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Mozilla Finally Releases Its Browser Ad Product, Hints At Programmatic In 2015

mozillaMozilla, which makes the Firefox web browser, officially released on Thursday its in-browser ad product, which the company first announced in February. Early adopters include media agency Mindshare North America, online booking site, and The Weinstein Company’s video-on-demand portal Radius-TWC.

How it works: Individuals opening Firefox for the first time will see tiles filled with ad content in their browser. For returning users, those tiles typically show images of frequently-visited sites. Users who’ve deleted their history will also see ad content.

Firefox has a reputation as a browser that guards its users’ privacy at the expense of advertiser interests. While consumer advocates might see Firefox’s ad product as a reversal of that stance, Darren Herman, Mozilla’s VP of content, is quick to point out the user benefits.

“The web is increasingly becoming more closed, and that move towards a closed ecosystem is not healthy for users,” he said. “The emergence of a closed Internet model among some of the biggest players is a huge threat to users of the Internet. And if it’s a threat to users of the Internet, it’s a threat to Mozilla.”

Mozilla is also offering Enhanced Tiles, through which brand partners can personalize ad content.

“It’s almost like cookie-less retargeting,” explained Herman. “Enhanced Tiles targets a user we know would go to your site, due to their browsing history, and offers advertisers the ability to put a piece of fresh content in front of that user from a site they’re used to seeing.”

To support ad personalization, Mozilla created an internal data system that aggregates user information while stripping out personally identifiable information. Mozilla can track impressions, clicks, and the number of ads a user hides or pins. Its advertising partners are also privy to that data.

Mindshare NA client CVS Health ran a trial the ad product, launching a campaign about how it removed tobacco from its retail outlets. Radius-TWC is testing the format for a branded campaign on the recently-released Edward Snowden documentary “Citizenfour.”


Linda Woolley To Head Cross-Industry Fraud-Fighting Unit

LindaWoolleyTAGLinda Woolley wants TAG to have teeth in the fight against online ad fraud.

The Trustworthy Accountability Group (TAG) is part of a cross-industry coalition composed of the American Association of Advertising Agencies, the Association of National Advertisers (which launched its own anti-fraud initiative with White Ops in July), and the Interactive Advertising Bureau (IAB). The group, first announced back in September during Advertising Week, plans to join forces in an effort to combat ad fraud, ad-supported piracy and malware.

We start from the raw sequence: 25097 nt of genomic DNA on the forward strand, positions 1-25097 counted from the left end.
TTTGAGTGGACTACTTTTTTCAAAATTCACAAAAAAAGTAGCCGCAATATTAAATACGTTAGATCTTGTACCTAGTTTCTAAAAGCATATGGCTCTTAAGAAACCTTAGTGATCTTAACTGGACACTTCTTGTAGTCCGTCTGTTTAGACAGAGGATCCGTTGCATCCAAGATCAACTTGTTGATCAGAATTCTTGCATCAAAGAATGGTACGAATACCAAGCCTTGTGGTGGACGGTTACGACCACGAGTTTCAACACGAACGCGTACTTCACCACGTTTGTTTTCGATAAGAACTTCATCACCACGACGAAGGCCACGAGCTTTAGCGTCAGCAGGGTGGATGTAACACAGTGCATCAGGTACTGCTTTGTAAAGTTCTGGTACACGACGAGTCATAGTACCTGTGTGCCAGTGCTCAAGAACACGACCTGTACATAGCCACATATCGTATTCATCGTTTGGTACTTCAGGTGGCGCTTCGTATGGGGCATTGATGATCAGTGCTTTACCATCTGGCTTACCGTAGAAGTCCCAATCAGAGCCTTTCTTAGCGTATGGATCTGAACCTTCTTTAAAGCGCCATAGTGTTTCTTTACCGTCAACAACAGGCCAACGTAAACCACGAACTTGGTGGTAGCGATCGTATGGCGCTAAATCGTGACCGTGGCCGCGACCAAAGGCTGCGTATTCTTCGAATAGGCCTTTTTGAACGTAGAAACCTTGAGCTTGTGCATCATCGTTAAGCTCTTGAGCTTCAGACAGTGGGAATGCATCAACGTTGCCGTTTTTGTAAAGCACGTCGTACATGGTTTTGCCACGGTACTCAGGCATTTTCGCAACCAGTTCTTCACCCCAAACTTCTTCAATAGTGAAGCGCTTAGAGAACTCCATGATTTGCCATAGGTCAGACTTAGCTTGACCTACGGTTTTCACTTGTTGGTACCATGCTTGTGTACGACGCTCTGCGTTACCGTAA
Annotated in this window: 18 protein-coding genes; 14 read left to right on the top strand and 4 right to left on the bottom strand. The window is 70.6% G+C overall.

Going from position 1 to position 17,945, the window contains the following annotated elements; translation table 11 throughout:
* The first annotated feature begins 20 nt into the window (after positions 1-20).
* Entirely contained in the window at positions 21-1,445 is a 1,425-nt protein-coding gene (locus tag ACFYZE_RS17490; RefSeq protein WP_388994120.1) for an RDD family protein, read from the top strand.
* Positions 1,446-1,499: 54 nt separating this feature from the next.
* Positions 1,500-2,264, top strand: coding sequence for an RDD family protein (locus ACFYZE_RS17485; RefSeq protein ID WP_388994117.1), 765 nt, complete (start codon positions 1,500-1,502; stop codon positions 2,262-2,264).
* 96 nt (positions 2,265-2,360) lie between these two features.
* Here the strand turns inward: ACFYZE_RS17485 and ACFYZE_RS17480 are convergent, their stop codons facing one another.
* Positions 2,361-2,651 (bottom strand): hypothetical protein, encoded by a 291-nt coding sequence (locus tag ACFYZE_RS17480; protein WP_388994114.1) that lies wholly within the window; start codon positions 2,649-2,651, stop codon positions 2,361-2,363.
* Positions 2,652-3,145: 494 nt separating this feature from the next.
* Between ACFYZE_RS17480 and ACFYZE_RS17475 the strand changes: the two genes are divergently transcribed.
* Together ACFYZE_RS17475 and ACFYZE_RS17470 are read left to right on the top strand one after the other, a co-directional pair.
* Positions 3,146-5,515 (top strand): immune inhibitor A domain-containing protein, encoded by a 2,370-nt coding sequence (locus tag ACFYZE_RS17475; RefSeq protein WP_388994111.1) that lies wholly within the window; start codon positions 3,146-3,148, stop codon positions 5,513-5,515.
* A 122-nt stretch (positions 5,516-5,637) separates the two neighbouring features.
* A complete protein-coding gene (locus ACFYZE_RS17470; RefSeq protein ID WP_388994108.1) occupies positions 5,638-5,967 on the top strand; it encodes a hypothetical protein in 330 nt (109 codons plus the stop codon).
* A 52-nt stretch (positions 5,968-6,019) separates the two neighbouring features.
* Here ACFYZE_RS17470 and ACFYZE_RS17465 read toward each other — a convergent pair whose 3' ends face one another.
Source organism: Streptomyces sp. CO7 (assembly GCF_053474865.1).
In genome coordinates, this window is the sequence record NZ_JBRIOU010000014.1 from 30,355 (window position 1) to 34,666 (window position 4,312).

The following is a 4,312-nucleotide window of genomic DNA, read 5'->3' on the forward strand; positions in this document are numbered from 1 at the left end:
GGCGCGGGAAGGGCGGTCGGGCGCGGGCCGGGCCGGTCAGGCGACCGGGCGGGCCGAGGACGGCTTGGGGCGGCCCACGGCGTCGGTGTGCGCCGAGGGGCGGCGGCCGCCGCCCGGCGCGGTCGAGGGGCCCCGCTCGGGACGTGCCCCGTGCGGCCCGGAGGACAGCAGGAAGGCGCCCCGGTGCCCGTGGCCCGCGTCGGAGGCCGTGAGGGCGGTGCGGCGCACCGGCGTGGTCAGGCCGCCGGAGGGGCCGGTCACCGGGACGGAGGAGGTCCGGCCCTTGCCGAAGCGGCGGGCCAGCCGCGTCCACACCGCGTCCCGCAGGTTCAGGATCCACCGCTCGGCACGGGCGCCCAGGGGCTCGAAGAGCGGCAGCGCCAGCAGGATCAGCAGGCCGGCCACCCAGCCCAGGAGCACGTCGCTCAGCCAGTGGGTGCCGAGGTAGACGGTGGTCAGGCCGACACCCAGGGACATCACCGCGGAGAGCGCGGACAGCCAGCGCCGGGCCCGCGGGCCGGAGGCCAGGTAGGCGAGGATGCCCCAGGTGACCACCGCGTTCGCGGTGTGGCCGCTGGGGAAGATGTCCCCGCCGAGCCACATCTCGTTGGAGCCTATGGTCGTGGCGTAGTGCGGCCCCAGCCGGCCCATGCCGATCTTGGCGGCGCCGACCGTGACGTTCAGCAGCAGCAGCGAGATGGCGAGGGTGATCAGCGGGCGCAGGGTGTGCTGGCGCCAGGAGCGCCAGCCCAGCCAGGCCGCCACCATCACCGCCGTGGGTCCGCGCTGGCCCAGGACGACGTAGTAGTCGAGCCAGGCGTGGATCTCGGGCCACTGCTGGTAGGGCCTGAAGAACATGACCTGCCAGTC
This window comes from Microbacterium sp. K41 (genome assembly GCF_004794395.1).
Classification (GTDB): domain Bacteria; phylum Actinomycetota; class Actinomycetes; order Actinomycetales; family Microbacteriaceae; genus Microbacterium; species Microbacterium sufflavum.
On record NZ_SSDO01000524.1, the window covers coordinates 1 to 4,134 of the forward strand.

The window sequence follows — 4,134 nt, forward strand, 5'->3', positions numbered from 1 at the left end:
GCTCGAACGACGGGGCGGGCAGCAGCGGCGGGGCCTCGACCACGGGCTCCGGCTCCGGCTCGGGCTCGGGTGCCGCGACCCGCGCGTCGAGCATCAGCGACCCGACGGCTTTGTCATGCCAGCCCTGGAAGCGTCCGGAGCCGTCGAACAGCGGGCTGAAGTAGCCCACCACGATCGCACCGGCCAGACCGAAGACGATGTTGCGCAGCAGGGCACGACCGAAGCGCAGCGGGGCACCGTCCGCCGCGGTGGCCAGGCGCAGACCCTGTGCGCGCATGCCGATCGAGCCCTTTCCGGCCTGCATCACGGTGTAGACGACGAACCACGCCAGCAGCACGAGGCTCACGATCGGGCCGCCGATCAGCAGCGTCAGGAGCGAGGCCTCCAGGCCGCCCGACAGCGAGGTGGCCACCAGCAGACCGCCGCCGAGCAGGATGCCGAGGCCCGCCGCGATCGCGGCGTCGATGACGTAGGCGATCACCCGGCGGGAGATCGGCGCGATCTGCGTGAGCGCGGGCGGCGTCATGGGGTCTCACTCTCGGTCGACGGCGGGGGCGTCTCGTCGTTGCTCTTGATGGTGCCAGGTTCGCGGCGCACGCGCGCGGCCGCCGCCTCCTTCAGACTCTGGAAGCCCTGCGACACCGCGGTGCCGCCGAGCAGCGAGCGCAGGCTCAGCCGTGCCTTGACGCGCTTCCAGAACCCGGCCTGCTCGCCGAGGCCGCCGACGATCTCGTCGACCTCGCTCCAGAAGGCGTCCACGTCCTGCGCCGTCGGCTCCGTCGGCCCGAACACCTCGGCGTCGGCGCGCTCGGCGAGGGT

Woolley, the former head of the Direct Marketing Association (DMA), was revealed Monday as TAG’s president and CEO, and she told AdExchanger that she won’t shy away from making the group into an enforcement agency. She added that although trade associations generally try to please their members, TAG will crack down on those who aren’t compliant.

“We’ll have real enforcement teeth,” she said. “The CEOs of all three associations have said that this is an important project and that they’re okay to let the chips fall where they may.”

For the moment, that would mean naming names by publicly calling out the bad actors. TAG will likely operate as a certification and monitoring body, along the lines of what the Media Ratings Council does for measurement, with the hope that advertisers can ultimately use the TAG certification “as a way to identify who to do business with,” Woolley said.

“If I’m a big advertiser and my reputation is on the line, do I want to be working with companies that haven’t been verified and don’t have a seal of approval?” she said. “At the very least it would hopefully force the question: Why don’t you have certification, and is the reason due to ignorance or is it something malicious?”


Findings From VivaKi AOD, IAB Support Mobile’s Rising Supremacy

CPMDigital ad revenues in the US hit an historic high in the first half of 2014, reaching $23.1 billion, according to the IAB’s Internet Advertising Revenue Report released Monday. Notably, the IAB reported that mobile jumped 76% YoY and overtook banner ads.